I still wasn't feeling super great so at the next store in Grant a few miles up the road (Grant Country Store-open 7 days a week by the way) I stopped and picked up some chips and chocolate milk. My cramps subsided a bit and I headed out to climb the highway up to Kenosha pass.

Elevation profile up to camp 1.
Here is the elevation profile of my Day one.A little over 95 miles and ~14,600' of climbing. Below is a map with some notes.

Day 1 route. Note Detour in yellow.
On the highway, I started riding with a guy named Zach Guy and his buddy. It seems everyone in the race knows Zach. Anyway he was pretty cool dude as I found out he had read my blog about what to bring. The highway had a narrow shoulder for several miles and wasn't great with the traffic. I did notice a pair of red women's panties on the side of the road. This would be interesting as later I would see another pair on Molas pass. Someone with a mountain pass fetish perhaps? Another guy with a name I forgot rode with us to the top of the pass. I turned onto the trail at the top of the pass and saw Kevin Thomas having a snack. He was very strong and on a single speed. I rode over to the campground and grabbed some water. Zach and pal came along and took this picture.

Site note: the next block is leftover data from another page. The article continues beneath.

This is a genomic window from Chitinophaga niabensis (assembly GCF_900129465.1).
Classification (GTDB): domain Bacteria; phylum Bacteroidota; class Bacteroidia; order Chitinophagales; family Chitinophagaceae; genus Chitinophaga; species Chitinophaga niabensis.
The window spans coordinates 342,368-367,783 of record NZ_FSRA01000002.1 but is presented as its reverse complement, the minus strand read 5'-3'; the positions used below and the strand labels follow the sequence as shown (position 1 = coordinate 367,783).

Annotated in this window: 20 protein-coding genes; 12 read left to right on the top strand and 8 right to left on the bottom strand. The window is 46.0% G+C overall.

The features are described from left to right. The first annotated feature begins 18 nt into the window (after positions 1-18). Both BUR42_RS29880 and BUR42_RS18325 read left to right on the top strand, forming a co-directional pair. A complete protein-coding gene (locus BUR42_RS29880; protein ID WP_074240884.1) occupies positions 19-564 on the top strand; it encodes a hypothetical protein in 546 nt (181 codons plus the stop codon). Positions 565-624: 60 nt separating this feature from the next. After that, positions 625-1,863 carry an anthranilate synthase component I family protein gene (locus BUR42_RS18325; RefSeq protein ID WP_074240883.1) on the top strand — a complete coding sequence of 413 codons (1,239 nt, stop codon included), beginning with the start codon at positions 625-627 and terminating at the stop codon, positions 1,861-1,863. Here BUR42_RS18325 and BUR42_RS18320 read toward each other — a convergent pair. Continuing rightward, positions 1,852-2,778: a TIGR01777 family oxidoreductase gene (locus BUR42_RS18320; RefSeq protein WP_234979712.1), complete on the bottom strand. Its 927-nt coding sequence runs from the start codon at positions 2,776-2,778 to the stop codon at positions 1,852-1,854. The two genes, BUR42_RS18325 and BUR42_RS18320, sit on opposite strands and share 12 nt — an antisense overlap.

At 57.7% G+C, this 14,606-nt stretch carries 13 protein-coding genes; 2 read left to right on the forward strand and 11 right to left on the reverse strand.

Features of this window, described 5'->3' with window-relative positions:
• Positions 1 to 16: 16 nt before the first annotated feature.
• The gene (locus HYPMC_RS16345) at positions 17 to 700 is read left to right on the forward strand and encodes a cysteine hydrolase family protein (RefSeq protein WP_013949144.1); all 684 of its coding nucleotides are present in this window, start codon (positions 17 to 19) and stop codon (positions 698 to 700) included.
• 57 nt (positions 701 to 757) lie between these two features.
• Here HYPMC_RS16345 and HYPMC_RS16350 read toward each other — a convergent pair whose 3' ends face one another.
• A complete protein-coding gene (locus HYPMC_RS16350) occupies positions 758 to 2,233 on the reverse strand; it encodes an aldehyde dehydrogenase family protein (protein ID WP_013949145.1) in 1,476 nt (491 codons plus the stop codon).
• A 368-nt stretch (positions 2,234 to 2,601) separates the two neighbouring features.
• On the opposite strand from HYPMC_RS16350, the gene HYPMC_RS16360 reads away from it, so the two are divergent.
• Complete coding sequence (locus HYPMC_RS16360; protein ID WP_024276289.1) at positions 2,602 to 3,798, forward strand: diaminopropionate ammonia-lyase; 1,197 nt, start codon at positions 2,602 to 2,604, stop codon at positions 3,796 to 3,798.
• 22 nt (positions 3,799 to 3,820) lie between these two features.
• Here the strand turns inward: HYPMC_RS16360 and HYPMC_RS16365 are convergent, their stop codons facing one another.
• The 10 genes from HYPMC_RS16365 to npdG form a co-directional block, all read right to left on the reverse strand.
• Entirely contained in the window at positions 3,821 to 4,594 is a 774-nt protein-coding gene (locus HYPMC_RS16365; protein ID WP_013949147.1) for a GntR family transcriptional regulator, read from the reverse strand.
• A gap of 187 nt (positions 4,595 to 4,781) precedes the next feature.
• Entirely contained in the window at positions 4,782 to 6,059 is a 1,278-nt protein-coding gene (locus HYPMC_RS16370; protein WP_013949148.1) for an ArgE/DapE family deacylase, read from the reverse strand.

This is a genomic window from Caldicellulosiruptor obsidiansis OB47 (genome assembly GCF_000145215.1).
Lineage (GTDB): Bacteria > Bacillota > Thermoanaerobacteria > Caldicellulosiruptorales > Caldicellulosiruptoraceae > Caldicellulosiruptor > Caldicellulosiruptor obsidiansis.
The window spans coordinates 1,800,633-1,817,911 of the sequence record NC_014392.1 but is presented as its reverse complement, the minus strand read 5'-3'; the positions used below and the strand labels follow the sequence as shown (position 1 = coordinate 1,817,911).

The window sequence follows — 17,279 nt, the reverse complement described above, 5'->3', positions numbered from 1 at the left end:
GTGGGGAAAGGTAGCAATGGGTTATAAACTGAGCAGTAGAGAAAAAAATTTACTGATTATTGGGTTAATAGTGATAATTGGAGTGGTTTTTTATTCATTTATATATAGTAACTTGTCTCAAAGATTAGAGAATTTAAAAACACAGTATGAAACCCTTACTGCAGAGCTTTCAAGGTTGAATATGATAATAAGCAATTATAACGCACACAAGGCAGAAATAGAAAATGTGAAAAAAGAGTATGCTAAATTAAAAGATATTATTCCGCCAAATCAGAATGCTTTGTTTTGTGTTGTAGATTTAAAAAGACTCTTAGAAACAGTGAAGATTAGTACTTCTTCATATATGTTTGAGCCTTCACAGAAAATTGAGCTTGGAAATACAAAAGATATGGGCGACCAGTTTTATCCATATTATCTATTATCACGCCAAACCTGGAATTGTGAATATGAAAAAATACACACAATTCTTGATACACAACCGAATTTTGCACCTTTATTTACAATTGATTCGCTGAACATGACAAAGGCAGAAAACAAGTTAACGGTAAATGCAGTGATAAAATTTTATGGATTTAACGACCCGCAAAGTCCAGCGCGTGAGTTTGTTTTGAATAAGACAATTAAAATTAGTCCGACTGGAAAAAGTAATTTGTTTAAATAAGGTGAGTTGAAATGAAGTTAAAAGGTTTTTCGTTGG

Getting water at Kenosha pass
 The trail here was pretty good single track for a while. I passed a family where everyone had the most interesting teeth. Even the "mother" and "father" and son and uncle?. They kind of looked like this:
The trail began to climb up Georgia pass and got really rocky and rooty. My first taste of extended hike-a-bike. I passed quite a few people on the climb. First Kerkove who had a really funny look/grimace on his face. Then Ethan Passant and a couple others. Ethan said he and others were also suffering from cramps. He had just finished the Tour Divide a few weeks earlier so I was surprised that he could still walk, to tell the truth. A storm was threatening so I pushed hard over the top.
Georgia Pass